Reply to post: Re: Fuck Uber.

Uber BLOCKS COPS to stop stings

dan1980

Re: Fuck Uber.

@AC

Okay, that's a bit harsh but the main point is valid - there are laws and they are being broken.

I just don't get what the problem for enforcing this is. It might be the drivers themselves are the ones actively breaking the law but Uber is certainly the 'ringleader' so the question implied in the post (AC) is - why don't they just go direct to Uber?

Uber drivers (at least in Sydney) are trading without a license in a licensed industry. They are, legally, the same as an unlicensed plumber or electrician and thus the fines for operating in this fashion are comparable. In NSW, the fine is up to $120,000 - which I believe is about the same as you get if you are found doing unlicensed electrical work.

What needs to happen is that EVERY Uber driver caught needs to be taken through the full process of a court appearance, which will then allow a real fine, rather than $2,500 on-the-spot fines. Those come with the threat of legal action but if they are really serious then it should be a threat - get sprung and you get a court date.

Imagine a service that was working SPECIFICALLY to advertise unlicensed tradespeople and, not only that, accepted payments for their services, which they then took 20% of and forwarded the remaining 80% to the tradies. Further, they provided the tradies with a phone to help with the bookings.

Uber vets these drivers (however superficially), provides the tools (the app) for them to work, provides the underlying matching service, PAYS them, and keeps the records of it all. How are they not being targeted directly? It's absurd. If the law is valid and there for a purpose then fucking well enforce it.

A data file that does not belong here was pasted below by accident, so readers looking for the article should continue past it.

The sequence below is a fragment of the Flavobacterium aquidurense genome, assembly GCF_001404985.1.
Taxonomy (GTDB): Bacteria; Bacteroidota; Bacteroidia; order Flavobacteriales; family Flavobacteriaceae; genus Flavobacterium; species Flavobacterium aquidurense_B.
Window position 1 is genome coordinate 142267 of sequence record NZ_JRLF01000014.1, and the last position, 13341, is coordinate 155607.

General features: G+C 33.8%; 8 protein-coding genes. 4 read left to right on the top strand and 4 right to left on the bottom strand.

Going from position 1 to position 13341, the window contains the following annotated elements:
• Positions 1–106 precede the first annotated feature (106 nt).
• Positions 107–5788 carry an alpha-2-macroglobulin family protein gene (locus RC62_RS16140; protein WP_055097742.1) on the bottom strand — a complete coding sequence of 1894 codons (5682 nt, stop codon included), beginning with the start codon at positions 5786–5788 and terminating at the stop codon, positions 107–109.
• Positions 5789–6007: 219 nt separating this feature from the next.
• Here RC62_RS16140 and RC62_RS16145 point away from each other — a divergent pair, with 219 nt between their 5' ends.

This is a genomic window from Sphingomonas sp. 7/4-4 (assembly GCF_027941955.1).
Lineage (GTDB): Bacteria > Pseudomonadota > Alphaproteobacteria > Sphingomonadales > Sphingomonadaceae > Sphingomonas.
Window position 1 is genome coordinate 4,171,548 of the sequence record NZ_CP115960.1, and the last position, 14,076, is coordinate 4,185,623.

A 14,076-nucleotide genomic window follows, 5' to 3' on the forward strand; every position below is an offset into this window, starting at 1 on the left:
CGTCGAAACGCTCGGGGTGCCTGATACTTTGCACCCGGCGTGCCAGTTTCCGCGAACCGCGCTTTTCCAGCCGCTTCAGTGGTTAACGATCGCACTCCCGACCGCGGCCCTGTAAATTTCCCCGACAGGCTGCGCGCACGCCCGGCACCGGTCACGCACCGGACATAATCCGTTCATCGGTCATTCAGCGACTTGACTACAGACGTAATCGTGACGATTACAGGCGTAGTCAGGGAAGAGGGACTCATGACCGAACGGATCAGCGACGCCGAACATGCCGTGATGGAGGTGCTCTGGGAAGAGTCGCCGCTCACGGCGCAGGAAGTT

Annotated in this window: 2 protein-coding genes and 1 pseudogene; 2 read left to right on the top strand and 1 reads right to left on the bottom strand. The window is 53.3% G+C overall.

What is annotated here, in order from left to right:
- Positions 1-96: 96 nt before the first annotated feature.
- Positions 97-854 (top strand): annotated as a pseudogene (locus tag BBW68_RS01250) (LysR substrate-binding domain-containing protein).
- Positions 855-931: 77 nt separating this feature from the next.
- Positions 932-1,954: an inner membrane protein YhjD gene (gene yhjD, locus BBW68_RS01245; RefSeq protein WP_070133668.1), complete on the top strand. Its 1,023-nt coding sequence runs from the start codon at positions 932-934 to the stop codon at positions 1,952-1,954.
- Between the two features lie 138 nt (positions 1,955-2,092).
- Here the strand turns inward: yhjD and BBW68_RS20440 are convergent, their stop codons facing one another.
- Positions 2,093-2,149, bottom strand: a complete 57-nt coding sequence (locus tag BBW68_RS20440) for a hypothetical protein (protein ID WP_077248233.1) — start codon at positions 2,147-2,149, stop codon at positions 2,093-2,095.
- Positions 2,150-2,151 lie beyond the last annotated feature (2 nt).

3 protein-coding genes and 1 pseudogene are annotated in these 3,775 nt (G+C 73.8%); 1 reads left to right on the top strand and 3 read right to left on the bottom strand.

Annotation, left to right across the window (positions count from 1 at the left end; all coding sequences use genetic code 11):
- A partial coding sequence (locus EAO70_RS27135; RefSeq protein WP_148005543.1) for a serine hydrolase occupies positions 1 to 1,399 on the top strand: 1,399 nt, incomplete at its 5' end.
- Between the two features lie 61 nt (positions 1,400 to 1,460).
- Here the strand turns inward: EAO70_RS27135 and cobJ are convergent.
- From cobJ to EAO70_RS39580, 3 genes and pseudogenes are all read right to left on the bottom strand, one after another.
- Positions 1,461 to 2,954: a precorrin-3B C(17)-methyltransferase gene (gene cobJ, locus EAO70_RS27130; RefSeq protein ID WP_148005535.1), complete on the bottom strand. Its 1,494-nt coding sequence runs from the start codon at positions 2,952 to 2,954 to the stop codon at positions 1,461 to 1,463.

Now, whether you think Uber is great or terrible or don't really care, the relevant authorities have made it clear - if you drive for Uber, you are operating unlicensed and breaking the law. It is staggering that Uber continues to facilitate this and yet suffers no action.

If Uber are actively blocking attempts to identify these illegally-operating drivers then the answer for the authorities is to make sure that when they are able to nab a driver, that driver is pursued to the full extent of the law. That means not just a $2000 fine but a court case and the likelihood of a $120,000 fine.

Most of these drivers are just ordinary people - they're not criminals (illegal and criminal are different things - take parking) and the overwhelming majority are undoubtedly good, decent folk looking to earn a bit of extra money. I doubt anyone really wants to see them crippled by a huge fine but they are illegally operating an unlicensed taxi service and they really should stop.

Personally, I would make sure that it was common knowledge that operating as an Uber driver is breaking the law and that anyone caught will be taken to court and prosecuted, resulting in fines up to $120,000 (or whatever it is in the state). I would have ads in the paper, on radio, on the television, in car magazines and on billboards. I would contact all the major insurers and discuss with them so that they could send communications to their members to let them know that if they are an Uber driver operating an unlicensed taxi, their insurance may not cover them for any accidents or damages.

I would ads up at petrol stations (many ads near the bowsers now) and in major garage chains like Ultra Tune and I would get people - police officers if possible - onto every news and current affairs show I could to put the message out.

In short, I would make it so that no one can plausibly claim any ignorance about the illegality of their actions. And, once that was out of the way - say a two-four week media blitz - it would be straight to a zero-tolerance policy. Get caught and you go to court.

And, all through, I would be looking at every possible avenue for holding Uber themselves accountable.

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